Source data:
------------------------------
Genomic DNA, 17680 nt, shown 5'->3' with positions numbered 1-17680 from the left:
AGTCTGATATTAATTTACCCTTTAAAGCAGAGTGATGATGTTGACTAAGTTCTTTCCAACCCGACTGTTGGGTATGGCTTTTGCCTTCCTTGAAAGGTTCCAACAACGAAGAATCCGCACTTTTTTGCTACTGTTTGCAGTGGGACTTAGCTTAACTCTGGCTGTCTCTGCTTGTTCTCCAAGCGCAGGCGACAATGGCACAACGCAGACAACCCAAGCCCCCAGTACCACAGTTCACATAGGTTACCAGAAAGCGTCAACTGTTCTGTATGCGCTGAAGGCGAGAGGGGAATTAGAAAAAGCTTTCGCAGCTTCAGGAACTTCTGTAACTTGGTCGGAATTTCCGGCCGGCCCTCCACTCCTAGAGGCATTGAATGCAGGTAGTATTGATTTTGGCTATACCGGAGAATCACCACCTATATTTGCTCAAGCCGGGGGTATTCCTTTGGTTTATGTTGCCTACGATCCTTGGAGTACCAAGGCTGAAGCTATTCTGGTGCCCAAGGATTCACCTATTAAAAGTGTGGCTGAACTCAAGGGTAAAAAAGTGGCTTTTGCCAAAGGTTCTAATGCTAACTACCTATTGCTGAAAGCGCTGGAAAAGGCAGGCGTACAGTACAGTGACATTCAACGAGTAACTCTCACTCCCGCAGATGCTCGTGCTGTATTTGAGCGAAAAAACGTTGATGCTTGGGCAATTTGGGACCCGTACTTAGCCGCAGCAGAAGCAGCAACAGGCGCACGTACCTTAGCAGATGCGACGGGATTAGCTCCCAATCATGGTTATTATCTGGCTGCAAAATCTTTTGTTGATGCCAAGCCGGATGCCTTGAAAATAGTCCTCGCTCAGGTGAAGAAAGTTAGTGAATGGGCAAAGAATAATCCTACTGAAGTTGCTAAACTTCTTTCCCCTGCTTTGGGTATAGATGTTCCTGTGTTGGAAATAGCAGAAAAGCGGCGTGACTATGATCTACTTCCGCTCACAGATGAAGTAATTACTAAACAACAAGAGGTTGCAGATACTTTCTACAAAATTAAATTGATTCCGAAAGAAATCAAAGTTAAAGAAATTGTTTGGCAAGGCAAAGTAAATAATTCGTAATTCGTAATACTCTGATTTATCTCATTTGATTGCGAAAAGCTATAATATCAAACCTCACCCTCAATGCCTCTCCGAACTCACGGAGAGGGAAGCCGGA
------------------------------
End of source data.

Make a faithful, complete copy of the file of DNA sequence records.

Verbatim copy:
Genomic DNA, 17680 nt, shown 5'->3' with positions numbered 1-17680 from the left:
AGTCTGATATTAATTTACCCTTTAAAGCAGAGTGATGATGTTGACTAAGTTCTTTCCAACCCGACTGTTGGGTATGGCTTTTGCCTTCCTTGAAAGGTTCCAACAACGAAGAATCCGCACTTTTTTGCTACTGTTTGCAGTGGGACTTAGCTTAACTCTGGCTGTCTCTGCTTGTTCTCCAAGCGCAGGCGACAATGGCACAACGCAGACAACCCAAGCCCCCAGTACCACAGTTCACATAGGTTACCAGAAAGCGTCAACTGTTCTGTATGCGCTGAAGGCGAGAGGGGAATTAGAAAAAGCTTTCGCAGCTTCAGGAACTTCTGTAACTTGGTCGGAATTTCCGGCCGGCCCTCCACTCCTAGAGGCATTGAATGCAGGTAGTATTGATTTTGGCTATACCGGAGAATCACCACCTATATTTGCTCAAGCCGGGGGTATTCCTTTGGTTTATGTTGCCTACGATCCTTGGAGTACCAAGGCTGAAGCTATTCTGGTGCCCAAGGATTCACCTATTAAAAGTGTGGCTGAACTCAAGGGTAAAAAAGTGGCTTTTGCCAAAGGTTCTAATGCTAACTACCTATTGCTGAAAGCGCTGGAAAAGGCAGGCGTACAGTACAGTGACATTCAACGAGTAACTCTCACTCCCGCAGATGCTCGTGCTGTATTTGAGCGAAAAAACGTTGATGCTTGGGCAATTTGGGACCCGTACTTAGCCGCAGCAGAAGCAGCAACAGGCGCACGTACCTTAGCAGATGCGACGGGATTAGCTCCCAATCATGGTTATTATCTGGCTGCAAAATCTTTTGTTGATGCCAAGCCGGATGCCTTGAAAATAGTCCTCGCTCAGGTGAAGAAAGTTAGTGAATGGGCAAAGAATAATCCTACTGAAGTTGCTAAACTTCTTTCCCCTGCTTTGGGTATAGATGTTCCTGTGTTGGAAATAGCAGAAAAGCGGCGTGACTATGATCTACTTCCGCTCACAGATGAAGTAATTACTAAACAACAAGAGGTTGCAGATACTTTCTACAAAATTAAATTGATTCCGAAAGAAATCAAAGTTAAAGAAATTGTTTGGCAAGGCAAAGTAAATAATTCGTAATTCGTAATACTCTGATTTATCTCATTTGATTGCGAAAAGCTATAATATCAAACCTCACCCTCAATGCCTCTCCGAACTCACGGAGAGGGAAGCCGGA